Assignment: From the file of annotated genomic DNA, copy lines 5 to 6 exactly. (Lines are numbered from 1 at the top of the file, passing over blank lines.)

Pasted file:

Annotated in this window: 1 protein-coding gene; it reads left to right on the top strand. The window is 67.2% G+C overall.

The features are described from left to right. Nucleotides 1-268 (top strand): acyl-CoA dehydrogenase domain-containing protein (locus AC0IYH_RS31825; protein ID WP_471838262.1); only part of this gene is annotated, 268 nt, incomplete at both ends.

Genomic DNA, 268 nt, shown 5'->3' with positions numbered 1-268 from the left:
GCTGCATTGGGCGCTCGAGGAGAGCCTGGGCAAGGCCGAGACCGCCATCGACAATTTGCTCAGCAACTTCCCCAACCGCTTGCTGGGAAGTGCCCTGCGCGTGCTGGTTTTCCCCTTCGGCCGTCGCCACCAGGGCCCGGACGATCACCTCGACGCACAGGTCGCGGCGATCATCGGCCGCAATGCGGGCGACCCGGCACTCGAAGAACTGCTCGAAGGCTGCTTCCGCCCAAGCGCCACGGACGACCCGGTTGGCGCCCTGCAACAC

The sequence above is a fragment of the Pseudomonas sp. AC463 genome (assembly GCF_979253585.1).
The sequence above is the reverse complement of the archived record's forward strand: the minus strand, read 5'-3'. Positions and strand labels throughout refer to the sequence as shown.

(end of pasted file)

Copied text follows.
The sequence above is a fragment of the Pseudomonas sp. AC463 genome (assembly GCF_979253585.1).
The sequence above is the reverse complement of the archived record's forward strand: the minus strand, read 5'-3'. Positions and strand labels throughout refer to the sequence as shown.